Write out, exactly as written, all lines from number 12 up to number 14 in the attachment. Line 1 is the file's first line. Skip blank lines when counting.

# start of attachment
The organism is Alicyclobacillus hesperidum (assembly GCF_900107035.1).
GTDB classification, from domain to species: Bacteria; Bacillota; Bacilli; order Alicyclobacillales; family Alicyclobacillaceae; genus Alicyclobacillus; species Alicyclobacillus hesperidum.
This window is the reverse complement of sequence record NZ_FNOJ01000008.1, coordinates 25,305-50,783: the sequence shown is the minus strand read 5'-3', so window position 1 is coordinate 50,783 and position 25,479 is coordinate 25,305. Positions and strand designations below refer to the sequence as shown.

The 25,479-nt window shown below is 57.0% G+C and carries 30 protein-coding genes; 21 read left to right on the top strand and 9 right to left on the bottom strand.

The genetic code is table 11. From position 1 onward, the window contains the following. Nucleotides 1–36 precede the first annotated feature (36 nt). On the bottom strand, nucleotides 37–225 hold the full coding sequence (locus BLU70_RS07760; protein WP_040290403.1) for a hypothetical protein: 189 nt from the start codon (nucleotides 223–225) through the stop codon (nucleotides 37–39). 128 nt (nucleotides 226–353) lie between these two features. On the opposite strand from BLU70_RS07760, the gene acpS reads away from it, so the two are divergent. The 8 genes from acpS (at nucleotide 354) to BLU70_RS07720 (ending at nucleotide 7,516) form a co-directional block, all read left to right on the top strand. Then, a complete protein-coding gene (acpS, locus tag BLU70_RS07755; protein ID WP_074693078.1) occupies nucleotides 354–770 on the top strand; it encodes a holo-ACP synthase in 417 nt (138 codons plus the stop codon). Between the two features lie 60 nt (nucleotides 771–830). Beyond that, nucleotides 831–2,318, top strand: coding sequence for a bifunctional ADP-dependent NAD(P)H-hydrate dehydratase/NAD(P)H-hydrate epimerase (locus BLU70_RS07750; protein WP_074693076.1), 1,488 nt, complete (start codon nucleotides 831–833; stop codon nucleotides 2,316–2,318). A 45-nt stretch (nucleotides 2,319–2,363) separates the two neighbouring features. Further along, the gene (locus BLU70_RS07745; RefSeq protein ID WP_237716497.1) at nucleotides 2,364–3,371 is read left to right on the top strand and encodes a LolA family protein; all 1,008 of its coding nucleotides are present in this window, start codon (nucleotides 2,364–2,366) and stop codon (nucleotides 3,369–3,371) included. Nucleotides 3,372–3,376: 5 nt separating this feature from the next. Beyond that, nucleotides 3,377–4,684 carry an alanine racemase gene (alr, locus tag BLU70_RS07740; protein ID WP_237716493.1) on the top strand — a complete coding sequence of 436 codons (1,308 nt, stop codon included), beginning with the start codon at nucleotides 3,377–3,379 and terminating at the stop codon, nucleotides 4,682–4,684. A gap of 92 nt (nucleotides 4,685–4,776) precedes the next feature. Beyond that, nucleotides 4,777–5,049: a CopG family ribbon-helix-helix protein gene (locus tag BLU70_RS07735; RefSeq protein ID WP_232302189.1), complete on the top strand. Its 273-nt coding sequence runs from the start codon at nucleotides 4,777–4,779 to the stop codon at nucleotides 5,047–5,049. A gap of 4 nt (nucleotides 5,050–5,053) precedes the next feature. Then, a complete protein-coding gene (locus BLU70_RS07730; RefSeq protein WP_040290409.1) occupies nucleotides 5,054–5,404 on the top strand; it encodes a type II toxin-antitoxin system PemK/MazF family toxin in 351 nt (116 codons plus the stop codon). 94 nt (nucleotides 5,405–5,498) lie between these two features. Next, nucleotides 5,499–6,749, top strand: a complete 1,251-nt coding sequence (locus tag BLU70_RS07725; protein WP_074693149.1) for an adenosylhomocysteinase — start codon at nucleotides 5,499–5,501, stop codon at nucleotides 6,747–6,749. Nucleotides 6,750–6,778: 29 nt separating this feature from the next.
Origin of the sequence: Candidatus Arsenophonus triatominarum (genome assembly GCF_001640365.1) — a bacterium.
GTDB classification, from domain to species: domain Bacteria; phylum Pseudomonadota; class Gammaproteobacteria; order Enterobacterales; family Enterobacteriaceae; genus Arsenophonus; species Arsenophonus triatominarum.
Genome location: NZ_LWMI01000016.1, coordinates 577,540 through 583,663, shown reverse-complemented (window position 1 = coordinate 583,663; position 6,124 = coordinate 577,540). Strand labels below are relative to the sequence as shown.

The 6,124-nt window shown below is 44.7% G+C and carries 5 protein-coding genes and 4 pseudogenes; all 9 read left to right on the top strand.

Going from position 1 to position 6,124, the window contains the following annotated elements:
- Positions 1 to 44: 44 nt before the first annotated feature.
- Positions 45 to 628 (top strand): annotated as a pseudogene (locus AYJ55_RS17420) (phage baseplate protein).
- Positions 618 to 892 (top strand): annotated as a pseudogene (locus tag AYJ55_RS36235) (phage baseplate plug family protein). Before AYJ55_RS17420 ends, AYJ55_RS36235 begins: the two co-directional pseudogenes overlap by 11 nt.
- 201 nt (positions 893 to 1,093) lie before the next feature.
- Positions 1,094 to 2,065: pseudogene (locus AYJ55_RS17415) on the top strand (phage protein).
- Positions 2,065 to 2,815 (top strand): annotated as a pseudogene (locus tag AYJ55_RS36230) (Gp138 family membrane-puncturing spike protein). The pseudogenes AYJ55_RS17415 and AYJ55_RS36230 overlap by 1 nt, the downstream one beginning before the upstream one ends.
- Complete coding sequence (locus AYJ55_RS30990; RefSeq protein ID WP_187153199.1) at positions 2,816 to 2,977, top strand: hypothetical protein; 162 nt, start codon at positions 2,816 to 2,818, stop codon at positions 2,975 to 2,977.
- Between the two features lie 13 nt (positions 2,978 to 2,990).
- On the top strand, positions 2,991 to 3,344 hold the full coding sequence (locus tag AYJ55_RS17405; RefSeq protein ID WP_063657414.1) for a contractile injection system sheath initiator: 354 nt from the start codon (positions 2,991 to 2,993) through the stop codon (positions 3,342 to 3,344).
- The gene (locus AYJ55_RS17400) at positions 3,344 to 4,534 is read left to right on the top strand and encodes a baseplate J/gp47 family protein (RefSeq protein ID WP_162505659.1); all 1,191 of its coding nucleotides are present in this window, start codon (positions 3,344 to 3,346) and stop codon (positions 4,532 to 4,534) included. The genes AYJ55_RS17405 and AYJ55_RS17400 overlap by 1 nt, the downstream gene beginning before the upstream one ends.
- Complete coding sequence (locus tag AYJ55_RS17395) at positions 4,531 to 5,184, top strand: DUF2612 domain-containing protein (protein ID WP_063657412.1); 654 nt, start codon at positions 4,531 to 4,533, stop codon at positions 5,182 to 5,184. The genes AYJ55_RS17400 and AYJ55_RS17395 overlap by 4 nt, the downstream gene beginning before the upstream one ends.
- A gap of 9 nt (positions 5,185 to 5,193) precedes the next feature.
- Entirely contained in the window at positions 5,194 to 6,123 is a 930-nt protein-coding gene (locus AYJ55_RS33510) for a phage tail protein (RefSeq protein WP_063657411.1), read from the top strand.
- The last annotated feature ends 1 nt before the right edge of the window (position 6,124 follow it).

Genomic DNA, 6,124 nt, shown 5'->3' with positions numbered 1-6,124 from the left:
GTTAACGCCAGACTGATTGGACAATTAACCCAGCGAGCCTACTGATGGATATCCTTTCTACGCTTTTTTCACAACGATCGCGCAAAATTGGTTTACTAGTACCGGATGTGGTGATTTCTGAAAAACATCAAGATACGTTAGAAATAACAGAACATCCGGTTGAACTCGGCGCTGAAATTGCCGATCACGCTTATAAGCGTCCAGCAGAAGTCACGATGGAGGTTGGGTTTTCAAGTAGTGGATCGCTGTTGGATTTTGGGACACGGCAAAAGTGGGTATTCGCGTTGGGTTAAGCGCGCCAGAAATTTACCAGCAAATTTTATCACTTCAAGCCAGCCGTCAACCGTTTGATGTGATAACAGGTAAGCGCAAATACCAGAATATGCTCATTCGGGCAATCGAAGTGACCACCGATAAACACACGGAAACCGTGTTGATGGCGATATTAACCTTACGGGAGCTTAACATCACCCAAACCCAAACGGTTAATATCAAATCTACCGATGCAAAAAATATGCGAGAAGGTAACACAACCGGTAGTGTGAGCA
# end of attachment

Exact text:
- Positions 45 to 628 (top strand): annotated as a pseudogene (locus AYJ55_RS17420) (phage baseplate protein).
- Positions 618 to 892 (top strand): annotated as a pseudogene (locus tag AYJ55_RS36235) (phage baseplate plug family protein). Before AYJ55_RS17420 ends, AYJ55_RS36235 begins: the two co-directional pseudogenes overlap by 11 nt.
- 201 nt (positions 893 to 1,093) lie before the next feature.